Last night I watched the Game of Thrones finale, what with others in the household watching it & its having become such a huge cultural event, etc.
I had seen most or all of Season 1, but then quit although I recognized the quality as I simply wasn’t in the market for another long-haul medieval dragons & kings fantasy. But I’ve seen bits here and there, and was familiar with the general story arc et al because it had become so culturally prominent.
My gawd but the ending was awful. Slow, portentious, pretentious, mawkish. They could have done the whole thing in 10 minutes, or alternatively they should have taken 6 weeks. And all the convenient happy ending bits, but also the oh-I’m-so-noble sorrow bits, were bad cliche.
Also the burning city was a bit too picturesque. Nicely curated little fires burning at regular intervals near arranged rubble. The set designer needed to go a bit more chaotic and rando.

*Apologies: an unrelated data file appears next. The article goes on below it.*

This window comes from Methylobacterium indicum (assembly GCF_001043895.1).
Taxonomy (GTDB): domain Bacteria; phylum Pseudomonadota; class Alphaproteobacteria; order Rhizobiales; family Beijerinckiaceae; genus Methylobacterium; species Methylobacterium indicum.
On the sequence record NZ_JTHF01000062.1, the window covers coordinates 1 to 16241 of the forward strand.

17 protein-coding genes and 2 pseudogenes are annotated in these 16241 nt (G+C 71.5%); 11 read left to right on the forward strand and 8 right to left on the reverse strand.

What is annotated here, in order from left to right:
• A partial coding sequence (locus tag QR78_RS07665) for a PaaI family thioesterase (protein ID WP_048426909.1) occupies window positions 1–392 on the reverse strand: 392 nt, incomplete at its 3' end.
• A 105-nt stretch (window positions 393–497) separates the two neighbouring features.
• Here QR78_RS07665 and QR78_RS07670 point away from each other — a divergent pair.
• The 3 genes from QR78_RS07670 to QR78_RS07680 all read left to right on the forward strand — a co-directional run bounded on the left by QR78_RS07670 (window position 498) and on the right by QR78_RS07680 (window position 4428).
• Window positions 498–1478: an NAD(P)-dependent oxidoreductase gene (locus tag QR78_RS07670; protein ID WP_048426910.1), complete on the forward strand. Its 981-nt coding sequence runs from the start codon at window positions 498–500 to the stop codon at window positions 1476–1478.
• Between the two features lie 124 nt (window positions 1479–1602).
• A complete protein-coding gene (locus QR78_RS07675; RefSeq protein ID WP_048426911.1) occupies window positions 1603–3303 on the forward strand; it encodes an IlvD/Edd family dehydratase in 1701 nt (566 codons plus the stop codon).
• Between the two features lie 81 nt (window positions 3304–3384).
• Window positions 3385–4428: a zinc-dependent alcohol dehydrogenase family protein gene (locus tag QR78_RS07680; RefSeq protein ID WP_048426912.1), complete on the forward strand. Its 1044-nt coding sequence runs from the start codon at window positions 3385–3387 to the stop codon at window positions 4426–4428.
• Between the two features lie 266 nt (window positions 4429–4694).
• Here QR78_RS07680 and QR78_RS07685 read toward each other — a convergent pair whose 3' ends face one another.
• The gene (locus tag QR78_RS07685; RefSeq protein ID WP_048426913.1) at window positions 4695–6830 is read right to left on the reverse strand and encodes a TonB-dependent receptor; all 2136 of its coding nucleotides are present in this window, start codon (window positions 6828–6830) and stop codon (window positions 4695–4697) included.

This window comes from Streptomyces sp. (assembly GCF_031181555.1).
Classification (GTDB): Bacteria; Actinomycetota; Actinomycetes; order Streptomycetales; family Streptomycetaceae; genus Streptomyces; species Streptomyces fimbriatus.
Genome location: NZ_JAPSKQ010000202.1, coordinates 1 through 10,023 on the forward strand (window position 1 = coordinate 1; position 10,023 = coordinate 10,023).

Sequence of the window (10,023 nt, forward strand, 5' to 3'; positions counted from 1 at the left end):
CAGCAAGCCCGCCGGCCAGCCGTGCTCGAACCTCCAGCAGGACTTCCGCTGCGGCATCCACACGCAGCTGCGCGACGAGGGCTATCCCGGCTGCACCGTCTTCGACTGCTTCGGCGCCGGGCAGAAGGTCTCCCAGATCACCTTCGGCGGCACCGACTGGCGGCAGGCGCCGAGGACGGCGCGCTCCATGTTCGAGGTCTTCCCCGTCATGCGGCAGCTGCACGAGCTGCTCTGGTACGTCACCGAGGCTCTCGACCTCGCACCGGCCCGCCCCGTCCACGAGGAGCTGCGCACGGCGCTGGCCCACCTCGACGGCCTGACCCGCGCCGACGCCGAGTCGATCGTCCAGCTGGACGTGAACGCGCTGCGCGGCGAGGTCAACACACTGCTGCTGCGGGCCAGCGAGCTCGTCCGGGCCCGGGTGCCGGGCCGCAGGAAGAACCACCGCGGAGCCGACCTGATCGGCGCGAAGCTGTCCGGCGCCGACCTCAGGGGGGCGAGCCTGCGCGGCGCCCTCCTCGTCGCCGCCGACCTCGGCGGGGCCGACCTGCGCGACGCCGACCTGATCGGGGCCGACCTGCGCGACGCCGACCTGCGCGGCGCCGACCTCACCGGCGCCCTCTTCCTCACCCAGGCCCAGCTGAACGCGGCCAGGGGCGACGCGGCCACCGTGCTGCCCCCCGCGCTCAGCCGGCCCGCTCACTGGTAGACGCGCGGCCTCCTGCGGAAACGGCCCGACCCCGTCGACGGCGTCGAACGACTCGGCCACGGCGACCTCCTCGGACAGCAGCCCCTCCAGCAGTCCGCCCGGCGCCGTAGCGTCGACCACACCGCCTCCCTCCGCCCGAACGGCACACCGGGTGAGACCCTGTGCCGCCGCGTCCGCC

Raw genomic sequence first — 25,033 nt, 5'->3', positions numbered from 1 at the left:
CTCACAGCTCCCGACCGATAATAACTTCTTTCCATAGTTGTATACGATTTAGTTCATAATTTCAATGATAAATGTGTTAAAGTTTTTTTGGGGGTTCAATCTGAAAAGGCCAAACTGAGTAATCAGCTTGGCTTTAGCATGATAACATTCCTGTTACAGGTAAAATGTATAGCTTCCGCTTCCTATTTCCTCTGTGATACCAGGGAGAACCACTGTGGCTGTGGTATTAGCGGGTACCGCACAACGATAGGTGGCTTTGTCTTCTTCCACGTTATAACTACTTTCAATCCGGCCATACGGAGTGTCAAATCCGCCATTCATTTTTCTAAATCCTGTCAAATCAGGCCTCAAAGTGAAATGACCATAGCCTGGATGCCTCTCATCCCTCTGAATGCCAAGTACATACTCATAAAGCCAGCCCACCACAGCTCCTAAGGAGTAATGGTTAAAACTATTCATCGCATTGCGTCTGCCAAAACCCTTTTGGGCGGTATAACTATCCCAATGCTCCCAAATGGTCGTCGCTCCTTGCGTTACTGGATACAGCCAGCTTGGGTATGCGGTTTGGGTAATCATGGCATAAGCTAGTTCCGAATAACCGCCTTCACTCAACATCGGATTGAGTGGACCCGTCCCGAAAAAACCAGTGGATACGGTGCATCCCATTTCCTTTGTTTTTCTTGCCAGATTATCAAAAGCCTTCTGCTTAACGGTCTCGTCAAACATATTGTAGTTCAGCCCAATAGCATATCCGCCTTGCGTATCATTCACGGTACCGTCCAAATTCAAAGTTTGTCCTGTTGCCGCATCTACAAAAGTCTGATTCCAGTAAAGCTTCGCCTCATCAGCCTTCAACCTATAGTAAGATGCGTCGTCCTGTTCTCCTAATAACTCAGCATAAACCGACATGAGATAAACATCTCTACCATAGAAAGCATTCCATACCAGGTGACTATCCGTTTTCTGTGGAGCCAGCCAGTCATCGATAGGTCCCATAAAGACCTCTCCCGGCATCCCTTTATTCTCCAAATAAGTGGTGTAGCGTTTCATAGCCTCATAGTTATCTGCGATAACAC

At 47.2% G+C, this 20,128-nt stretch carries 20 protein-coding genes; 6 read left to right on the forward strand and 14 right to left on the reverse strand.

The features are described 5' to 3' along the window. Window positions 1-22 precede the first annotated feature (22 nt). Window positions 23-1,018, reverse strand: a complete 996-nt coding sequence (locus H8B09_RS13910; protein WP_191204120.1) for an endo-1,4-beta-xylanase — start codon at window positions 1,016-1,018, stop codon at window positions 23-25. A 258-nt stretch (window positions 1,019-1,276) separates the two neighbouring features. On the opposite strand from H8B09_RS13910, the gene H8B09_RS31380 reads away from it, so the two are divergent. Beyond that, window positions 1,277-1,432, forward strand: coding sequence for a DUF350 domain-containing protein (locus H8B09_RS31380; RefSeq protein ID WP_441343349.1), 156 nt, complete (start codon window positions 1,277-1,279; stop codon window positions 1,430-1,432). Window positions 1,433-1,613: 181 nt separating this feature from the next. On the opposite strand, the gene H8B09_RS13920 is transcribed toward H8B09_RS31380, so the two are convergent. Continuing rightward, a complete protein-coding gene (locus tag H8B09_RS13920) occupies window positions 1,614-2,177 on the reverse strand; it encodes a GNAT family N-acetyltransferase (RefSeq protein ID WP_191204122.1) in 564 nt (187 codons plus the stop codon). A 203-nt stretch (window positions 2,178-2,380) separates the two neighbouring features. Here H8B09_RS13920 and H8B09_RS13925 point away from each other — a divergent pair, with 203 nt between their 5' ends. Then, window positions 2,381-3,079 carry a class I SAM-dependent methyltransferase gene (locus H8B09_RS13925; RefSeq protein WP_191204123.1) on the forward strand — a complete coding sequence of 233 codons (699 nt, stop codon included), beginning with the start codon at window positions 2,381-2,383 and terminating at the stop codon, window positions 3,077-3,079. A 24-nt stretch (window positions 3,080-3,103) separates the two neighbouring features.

But I recognize, from all I’ve heard about G of T online and in person from its fans, while this is the fault of the show runners it doesn’t say anything against the high quality of the first 6 seasons.
All that said, sticking the ending is tough. The Seinfeld finale was awful – strained, unfunny, completely misconceived – although it didn’t really matter since story arcs weren’t key to the show, so it was really just a by then rare bad episode. (Early Seinfeld episodes are interesting in that one can see they hadn’t quite figured it out yet.)
The famous, controversial Sopranos ending I thought was great, along with the entire series.
Breaking Bad I thought blew it a bit in the ending. Like Game of Thrones, they made things too nice and even rah-rah at the end, at the expense of everything that had come before. But at least it was a dramatic and fast-paced episode.
Luckily a bad ending to a miniseries doesn’t do as much harm to what came before as, say, failing to land a plane.